Determination of particle size distribution from tissue using light scattering spectroscopy with small source detector separations

Dheerendra Kashyap, Cole A. Giller, Hanli Liu

Research output: Contribution to journalConference articlepeer-review


The ability to retrieve particle size information from back scattering reflectance with a small source-detector separation would significantly enhance the potential for development of non-invasive and minimally invasive diagnostic techniques. We present a technique for inverse determination of particle size distribution and volume fractions and validate it with polystyrene microspheres. Two of monotonic, third-degree polynomial equations were fitted from Mie theory to relate wavelength exponent 'n' and particle radii. These two equations allow us to inversely estimate the particle size from the measured 'n' value. A genetic algorithm was applied to optimize the particle size distribution and volume fraction. The experimental setup consisted of a tungsten light, CCD spectrometer with a bifurcated optical fiber for light delivery and detection. The measurement system was calibrated with a reflectance standard; different sizes and volume fractions of the suspensions were chosen for measurements. The wavelength dependence of reduced scattering coefficient was derived from the measured reflectance. Polystyrene microsphere suspensions with diameters 0.43 - 2.00 μm were characterized using the developed algorithm. The results show a good agreement between the particle size retrieved by our algorithm and manufacturer's data, demonstrating a robust method for particle size determination using near infrared reflectance and small source-detector separation.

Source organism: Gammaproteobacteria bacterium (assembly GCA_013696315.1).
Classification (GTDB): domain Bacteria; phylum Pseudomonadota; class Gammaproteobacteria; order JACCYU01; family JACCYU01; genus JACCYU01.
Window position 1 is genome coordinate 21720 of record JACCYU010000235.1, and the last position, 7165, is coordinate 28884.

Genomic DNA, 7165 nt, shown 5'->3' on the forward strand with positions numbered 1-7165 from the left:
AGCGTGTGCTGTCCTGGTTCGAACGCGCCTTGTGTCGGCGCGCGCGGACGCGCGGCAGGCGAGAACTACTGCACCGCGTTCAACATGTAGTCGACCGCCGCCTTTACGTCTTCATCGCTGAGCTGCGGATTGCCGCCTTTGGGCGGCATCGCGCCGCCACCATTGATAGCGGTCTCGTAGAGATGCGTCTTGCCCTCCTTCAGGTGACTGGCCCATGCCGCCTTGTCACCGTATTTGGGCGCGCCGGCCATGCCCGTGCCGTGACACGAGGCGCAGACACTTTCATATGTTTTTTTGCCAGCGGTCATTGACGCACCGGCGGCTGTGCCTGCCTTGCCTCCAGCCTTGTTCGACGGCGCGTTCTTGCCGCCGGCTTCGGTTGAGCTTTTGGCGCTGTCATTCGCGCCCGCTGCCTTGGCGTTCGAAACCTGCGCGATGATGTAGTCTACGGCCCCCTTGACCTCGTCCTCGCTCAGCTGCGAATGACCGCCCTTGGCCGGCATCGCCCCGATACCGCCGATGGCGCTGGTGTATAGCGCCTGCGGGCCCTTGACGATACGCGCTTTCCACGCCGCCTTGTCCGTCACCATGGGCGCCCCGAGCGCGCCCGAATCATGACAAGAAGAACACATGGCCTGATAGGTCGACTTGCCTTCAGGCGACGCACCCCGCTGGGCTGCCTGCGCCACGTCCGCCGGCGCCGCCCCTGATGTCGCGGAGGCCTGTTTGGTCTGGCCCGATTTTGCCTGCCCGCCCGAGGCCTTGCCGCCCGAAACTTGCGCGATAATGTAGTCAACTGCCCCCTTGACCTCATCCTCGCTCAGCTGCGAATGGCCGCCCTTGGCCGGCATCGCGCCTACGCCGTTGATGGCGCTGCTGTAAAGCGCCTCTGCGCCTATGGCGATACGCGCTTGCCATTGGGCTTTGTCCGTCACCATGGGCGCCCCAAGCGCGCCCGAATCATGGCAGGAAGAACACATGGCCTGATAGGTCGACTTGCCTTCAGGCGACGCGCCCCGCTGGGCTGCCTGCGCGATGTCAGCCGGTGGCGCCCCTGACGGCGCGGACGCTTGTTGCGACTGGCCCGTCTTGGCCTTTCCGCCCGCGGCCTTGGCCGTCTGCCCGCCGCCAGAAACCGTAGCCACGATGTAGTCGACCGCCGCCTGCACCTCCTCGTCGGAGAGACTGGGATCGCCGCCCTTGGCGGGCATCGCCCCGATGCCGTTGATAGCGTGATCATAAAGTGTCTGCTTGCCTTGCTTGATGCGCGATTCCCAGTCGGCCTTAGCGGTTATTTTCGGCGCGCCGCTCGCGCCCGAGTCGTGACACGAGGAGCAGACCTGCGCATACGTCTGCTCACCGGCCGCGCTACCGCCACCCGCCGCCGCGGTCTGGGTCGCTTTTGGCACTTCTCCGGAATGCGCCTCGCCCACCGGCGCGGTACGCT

Original languageEnglish (US)
Article number70
Pages (from-to)359-365
Number of pages7
JournalProgress in Biomedical Optics and Imaging - Proceedings of SPIE
StatePublished - 2005
Externally publishedYes
EventOptical Tomography and Spectroscopy of Tissue VI - San Jose, CA, United States
Duration: Jan 23 2005Jan 26 2005


  • Cell size
  • Mitochondria
  • Nearinfrared spectroscopy
  • Particle size

ASJC Scopus subject areas

  • Electronic, Optical and Magnetic Materials
  • Biomaterials
  • Atomic and Molecular Physics, and Optics
  • Radiology Nuclear Medicine and imaging


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